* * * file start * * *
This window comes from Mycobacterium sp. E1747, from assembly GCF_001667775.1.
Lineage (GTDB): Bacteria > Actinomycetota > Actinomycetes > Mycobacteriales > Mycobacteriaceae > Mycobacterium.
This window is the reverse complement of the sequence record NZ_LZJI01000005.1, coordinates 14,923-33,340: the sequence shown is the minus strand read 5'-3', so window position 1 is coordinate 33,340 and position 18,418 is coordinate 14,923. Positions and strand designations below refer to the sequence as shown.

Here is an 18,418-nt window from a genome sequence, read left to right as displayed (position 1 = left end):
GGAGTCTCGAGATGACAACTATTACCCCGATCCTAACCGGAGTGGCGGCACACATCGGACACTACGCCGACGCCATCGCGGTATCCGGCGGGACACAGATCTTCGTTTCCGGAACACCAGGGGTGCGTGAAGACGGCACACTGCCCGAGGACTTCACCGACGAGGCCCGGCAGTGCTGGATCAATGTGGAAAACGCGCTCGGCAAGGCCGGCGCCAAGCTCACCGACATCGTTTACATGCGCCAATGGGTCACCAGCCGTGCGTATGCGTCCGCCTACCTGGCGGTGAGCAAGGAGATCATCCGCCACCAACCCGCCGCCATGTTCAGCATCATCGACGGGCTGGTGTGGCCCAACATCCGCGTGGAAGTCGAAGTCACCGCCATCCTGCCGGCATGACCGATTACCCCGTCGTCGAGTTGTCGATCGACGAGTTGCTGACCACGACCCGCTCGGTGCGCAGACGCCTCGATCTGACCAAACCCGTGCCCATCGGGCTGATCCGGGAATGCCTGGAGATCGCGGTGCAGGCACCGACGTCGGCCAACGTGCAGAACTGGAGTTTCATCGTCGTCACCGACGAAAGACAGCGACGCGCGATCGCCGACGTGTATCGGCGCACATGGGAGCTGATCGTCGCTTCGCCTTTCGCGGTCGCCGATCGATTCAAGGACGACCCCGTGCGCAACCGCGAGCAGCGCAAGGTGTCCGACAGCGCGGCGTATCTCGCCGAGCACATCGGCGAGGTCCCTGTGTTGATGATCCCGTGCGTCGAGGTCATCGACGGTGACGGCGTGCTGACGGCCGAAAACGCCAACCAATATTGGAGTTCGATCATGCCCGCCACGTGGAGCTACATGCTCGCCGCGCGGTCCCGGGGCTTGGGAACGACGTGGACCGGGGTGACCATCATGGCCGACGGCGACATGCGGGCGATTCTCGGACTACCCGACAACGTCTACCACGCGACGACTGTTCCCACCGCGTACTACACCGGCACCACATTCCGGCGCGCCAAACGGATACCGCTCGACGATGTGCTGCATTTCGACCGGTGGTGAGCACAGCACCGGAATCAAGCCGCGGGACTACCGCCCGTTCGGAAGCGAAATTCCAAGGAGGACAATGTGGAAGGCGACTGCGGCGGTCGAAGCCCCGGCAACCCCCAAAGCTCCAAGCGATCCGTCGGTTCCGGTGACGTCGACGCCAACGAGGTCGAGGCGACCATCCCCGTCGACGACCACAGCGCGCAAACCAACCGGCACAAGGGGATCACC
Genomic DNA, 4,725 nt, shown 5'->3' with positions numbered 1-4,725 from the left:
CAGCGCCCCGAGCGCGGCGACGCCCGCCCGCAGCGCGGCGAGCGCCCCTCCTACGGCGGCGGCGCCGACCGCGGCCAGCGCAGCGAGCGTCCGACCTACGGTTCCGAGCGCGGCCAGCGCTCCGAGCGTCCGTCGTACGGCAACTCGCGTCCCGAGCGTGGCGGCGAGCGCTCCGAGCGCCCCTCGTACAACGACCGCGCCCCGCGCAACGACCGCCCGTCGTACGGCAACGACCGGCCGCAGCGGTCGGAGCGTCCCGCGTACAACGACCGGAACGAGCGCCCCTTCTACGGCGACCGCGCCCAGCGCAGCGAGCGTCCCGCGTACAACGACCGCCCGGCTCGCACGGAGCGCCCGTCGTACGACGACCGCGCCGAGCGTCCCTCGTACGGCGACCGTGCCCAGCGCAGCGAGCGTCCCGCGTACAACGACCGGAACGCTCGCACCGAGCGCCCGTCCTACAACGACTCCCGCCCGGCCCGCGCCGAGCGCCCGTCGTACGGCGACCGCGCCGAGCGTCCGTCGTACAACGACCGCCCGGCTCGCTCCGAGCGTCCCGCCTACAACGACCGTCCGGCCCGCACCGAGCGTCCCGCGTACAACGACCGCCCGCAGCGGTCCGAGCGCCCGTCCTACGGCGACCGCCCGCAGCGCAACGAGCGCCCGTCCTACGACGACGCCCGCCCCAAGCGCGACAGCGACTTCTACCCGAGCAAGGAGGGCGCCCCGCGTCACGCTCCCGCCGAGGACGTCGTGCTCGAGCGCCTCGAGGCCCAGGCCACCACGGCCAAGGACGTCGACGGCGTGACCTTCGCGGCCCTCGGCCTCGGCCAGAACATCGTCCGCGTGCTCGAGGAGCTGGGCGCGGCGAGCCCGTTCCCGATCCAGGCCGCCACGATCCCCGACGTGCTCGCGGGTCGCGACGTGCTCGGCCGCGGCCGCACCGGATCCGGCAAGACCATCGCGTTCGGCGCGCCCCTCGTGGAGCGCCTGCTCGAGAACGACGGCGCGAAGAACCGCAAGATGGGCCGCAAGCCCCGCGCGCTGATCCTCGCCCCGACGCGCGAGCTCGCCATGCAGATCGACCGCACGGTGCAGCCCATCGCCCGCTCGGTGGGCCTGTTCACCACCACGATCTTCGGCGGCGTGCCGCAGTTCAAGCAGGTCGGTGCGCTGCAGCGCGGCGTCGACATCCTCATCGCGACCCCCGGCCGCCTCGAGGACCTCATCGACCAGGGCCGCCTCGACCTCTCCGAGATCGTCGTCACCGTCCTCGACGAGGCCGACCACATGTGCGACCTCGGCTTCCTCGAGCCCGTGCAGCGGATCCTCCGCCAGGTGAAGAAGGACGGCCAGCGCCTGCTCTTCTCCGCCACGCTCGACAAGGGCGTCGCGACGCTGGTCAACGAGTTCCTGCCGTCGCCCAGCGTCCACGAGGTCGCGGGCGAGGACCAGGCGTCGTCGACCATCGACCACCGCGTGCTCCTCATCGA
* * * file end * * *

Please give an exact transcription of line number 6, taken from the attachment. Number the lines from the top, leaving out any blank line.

Genomic DNA, 4,725 nt, shown 5'->3' with positions numbered 1-4,725 from the left: